NO!  They are held closer in prayer and in attention. It is they who are excommunicated who bear the burden of their exile, for this penalty is only imposed upon those who are busy having temper tantrums, accusing their family and parents of "hating them" because they are not allowed to wreak havoc without censure or some other similar reason.

Excommunication is the Ecclesiastical form of parental "Grounding"; nothing more, nothing less.

I learned from being grounded, and I was better formed by the discipline. I thank my parents for being so vigilant.

In our age, an age that rebels against any authority whatsoever,  the penalty of Excommunication is seen by the faithful and the dissenters alike as an exile, which is a total misunderstanding of the theology and intent of the prescription.

I hope my comparison between grounding and excommunication has been of help to some of you. I do not offer my story as a full parallel or even as an accurate theological explanation, but only as an example that may offer some insight for those who struggle with the concept.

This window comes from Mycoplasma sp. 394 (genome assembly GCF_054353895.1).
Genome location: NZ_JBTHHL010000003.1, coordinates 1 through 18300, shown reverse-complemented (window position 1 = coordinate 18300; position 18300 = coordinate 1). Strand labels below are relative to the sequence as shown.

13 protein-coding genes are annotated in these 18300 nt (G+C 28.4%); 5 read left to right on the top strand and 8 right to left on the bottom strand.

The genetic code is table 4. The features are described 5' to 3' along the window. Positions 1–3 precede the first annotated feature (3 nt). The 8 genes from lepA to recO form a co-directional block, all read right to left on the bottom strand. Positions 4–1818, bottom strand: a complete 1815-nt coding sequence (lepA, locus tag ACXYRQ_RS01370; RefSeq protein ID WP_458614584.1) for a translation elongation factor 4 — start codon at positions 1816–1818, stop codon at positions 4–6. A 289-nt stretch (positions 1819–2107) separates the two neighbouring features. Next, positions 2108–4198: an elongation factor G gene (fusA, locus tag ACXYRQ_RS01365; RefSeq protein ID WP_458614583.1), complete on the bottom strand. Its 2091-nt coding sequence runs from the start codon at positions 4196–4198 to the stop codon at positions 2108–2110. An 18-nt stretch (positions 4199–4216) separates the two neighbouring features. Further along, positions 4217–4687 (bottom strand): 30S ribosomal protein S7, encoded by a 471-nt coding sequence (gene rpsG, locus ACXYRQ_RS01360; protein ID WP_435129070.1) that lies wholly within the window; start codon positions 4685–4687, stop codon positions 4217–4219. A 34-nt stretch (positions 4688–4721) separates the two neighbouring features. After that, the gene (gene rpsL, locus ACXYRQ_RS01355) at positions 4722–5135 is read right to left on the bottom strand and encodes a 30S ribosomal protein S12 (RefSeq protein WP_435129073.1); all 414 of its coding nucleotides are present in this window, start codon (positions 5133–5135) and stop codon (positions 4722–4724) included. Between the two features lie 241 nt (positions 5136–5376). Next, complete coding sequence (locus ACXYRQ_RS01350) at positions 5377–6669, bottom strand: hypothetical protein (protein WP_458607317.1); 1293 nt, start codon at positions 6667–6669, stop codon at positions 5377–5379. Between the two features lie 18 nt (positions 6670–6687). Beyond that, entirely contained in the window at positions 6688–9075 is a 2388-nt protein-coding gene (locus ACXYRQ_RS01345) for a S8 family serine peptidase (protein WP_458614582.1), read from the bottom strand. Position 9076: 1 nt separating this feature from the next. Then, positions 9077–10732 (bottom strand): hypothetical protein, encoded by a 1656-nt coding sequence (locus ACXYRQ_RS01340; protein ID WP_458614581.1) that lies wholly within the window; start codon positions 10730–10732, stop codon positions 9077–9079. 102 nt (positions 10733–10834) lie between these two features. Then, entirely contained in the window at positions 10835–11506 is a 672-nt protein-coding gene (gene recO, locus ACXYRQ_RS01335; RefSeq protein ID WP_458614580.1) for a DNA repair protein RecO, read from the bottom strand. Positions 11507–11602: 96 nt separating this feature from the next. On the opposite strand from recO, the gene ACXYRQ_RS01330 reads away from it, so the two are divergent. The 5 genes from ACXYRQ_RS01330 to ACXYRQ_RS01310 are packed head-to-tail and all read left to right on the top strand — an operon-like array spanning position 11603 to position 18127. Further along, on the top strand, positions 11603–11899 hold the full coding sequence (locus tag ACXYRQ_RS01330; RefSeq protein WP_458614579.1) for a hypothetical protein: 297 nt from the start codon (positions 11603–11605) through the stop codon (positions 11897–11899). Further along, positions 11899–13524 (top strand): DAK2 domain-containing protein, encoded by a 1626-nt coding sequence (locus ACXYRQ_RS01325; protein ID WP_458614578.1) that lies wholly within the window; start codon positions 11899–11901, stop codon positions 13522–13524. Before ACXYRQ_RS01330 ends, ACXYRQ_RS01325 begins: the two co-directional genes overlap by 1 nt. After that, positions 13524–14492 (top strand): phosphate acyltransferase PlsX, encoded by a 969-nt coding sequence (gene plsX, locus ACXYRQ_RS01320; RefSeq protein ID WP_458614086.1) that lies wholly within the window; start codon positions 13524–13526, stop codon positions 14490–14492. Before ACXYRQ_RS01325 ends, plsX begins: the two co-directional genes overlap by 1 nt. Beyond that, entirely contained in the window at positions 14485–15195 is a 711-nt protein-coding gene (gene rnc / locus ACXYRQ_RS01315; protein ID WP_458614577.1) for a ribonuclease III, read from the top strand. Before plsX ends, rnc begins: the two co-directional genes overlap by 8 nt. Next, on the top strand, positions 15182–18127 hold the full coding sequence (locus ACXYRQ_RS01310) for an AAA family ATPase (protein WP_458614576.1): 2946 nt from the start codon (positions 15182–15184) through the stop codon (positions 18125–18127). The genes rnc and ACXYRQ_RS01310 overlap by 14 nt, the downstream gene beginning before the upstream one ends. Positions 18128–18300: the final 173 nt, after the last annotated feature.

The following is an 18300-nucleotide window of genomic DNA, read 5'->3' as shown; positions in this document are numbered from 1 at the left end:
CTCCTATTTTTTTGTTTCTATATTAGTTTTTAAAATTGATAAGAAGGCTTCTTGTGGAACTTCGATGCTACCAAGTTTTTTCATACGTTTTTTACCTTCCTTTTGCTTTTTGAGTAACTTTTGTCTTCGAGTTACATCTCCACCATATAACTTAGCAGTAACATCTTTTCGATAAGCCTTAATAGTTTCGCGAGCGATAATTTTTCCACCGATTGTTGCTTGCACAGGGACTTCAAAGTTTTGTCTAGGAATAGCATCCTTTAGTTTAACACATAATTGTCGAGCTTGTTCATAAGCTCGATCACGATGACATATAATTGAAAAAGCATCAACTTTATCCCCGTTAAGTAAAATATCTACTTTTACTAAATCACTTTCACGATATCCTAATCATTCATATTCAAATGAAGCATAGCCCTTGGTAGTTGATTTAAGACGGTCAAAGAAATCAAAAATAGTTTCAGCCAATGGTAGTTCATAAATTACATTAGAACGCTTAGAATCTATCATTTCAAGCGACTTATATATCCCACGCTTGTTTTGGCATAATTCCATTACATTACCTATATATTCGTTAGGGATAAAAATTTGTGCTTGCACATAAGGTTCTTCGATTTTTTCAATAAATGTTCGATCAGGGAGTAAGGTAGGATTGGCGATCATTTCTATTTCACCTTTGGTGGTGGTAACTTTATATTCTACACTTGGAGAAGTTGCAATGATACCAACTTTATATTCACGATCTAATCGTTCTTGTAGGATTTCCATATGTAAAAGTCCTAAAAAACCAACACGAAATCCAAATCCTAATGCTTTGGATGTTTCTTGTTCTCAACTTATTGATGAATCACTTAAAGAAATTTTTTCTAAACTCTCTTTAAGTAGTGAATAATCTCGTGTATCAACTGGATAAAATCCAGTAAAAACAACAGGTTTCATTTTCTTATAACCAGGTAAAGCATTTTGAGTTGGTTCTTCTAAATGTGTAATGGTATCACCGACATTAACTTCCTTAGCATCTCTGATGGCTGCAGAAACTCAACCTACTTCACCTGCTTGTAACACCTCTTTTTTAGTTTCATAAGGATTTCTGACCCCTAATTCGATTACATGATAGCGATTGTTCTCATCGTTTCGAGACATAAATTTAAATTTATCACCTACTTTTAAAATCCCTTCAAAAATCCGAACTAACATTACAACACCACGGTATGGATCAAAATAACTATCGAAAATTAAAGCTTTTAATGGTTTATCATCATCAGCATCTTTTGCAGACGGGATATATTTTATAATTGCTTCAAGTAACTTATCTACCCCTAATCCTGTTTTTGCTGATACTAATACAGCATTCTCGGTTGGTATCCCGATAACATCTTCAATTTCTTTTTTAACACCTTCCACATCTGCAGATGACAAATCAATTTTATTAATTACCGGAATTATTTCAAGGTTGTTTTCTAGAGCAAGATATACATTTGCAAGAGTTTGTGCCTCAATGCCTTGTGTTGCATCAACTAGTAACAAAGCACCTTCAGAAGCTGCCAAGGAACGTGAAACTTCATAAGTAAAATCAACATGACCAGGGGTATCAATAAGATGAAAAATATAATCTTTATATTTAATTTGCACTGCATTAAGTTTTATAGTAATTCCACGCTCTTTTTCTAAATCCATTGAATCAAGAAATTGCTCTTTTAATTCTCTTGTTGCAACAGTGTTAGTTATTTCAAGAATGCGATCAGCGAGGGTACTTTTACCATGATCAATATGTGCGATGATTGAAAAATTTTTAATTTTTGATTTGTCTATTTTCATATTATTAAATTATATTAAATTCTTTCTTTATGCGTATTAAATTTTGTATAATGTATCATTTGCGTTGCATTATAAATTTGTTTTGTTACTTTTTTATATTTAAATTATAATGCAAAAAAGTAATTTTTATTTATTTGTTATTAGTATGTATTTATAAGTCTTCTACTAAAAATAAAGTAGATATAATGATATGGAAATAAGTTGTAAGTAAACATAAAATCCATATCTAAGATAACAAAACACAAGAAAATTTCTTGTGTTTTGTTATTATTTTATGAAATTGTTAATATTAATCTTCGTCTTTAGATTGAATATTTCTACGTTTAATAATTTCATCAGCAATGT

Know that if you do struggle with it, you are not alone, and your questions are encouraged.

Nothing that is True fears being questioned, for Truth has answers to all questions.

Sometimes I think I should pray that God ground me for all my earthly life.

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Saturday, July 24, 2010

Story Time with Adoro - Inanity

Since all of my 4 readers (God bless you!) have asked me to continue with "Story Time with Adoro" I thought I would indulge them this evening.  This post was originally published back on April 4, 2007 but I think it would be just as happy now in July of 2010.